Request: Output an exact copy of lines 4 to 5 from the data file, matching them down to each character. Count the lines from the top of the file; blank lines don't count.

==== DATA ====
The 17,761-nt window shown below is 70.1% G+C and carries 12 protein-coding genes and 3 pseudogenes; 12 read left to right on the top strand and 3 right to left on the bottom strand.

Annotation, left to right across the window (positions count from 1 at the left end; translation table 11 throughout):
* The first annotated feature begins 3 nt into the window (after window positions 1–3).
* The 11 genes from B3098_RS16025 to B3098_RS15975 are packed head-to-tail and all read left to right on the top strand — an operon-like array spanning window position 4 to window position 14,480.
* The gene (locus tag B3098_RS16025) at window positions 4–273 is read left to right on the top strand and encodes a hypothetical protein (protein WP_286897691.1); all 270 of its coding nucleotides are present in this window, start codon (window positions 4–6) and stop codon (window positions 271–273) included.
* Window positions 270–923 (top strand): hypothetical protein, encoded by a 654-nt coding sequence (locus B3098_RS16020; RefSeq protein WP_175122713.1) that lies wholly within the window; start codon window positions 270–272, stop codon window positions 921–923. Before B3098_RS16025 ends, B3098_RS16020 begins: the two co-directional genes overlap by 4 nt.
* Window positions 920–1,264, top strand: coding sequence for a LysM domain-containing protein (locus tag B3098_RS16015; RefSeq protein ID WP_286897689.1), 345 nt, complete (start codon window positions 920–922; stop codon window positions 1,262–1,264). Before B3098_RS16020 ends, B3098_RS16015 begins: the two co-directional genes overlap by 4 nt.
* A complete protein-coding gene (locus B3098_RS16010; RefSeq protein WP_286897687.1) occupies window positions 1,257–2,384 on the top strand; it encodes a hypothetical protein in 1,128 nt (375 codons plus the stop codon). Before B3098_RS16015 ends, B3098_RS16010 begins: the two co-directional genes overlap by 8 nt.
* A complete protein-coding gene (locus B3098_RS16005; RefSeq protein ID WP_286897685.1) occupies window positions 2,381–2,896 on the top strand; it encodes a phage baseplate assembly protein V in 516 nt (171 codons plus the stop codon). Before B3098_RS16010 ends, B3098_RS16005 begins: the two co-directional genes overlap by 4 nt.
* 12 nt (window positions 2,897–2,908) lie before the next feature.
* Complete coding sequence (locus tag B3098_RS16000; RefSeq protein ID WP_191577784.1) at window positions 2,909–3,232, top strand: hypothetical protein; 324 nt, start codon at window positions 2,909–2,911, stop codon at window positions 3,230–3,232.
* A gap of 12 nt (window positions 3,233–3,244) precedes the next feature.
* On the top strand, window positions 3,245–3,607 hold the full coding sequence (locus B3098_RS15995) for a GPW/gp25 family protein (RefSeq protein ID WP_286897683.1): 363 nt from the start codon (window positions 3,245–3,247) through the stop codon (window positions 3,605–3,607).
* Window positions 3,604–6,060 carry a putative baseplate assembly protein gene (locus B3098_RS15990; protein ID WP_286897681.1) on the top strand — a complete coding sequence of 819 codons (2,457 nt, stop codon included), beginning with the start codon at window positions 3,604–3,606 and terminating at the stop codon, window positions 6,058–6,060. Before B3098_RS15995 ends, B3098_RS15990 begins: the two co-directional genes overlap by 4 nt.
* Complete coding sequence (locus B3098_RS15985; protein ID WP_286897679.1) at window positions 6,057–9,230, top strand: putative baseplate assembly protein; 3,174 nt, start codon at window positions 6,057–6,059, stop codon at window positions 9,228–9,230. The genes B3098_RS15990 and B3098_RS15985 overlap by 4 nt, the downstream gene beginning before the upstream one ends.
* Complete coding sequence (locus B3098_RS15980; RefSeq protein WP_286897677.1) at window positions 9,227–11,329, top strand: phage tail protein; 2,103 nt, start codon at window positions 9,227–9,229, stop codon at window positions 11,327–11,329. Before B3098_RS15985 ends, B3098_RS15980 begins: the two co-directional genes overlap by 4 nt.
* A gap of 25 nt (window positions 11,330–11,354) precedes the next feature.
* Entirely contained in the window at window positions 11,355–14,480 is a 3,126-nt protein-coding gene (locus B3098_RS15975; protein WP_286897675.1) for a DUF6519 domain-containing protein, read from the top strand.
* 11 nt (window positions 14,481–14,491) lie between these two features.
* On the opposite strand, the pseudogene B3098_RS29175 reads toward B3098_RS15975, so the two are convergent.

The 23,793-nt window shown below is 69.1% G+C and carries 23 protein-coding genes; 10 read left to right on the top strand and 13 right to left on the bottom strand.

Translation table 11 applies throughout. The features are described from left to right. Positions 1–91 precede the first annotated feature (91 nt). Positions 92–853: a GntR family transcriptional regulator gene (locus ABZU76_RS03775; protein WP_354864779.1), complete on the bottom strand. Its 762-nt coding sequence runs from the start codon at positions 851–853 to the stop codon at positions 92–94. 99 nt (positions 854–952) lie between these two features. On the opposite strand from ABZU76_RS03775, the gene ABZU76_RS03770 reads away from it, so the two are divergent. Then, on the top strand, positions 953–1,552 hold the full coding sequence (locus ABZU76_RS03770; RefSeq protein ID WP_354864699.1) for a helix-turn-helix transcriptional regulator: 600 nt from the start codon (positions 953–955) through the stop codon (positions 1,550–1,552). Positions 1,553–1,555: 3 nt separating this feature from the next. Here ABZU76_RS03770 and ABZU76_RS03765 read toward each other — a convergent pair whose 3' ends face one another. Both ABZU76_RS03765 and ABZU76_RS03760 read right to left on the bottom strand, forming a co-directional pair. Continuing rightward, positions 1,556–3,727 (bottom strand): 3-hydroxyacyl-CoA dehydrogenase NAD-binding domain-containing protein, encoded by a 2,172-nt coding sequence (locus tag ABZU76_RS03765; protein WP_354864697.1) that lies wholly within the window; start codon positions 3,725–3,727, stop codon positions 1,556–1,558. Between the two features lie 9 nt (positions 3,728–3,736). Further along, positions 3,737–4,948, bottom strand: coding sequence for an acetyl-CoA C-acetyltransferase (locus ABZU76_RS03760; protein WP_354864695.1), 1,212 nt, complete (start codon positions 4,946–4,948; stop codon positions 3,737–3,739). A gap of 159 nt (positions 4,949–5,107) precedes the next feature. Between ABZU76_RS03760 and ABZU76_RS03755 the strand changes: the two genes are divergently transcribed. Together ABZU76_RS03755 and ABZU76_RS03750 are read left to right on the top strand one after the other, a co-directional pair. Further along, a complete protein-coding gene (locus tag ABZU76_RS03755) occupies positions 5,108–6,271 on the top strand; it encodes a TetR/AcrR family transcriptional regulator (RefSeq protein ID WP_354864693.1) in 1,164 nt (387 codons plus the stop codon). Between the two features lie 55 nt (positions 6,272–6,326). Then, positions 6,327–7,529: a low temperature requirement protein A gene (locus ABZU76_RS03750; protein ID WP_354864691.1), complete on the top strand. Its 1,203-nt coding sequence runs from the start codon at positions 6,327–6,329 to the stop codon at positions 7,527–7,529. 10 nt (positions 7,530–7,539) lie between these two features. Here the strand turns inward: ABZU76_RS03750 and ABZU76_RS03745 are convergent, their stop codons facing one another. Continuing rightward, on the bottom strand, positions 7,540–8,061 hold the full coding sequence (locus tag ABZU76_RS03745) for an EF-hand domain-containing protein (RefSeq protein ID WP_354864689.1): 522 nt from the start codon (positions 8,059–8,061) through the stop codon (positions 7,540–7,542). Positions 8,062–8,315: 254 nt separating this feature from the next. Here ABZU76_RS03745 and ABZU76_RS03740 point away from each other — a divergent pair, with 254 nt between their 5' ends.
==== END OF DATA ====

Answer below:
* The 11 genes from B3098_RS16025 to B3098_RS15975 are packed head-to-tail and all read left to right on the top strand — an operon-like array spanning window position 4 to window position 14,480.
* The gene (locus tag B3098_RS16025) at window positions 4–273 is read left to right on the top strand and encodes a hypothetical protein (protein WP_286897691.1); all 270 of its coding nucleotides are present in this window, start codon (window positions 4–6) and stop codon (window positions 271–273) included.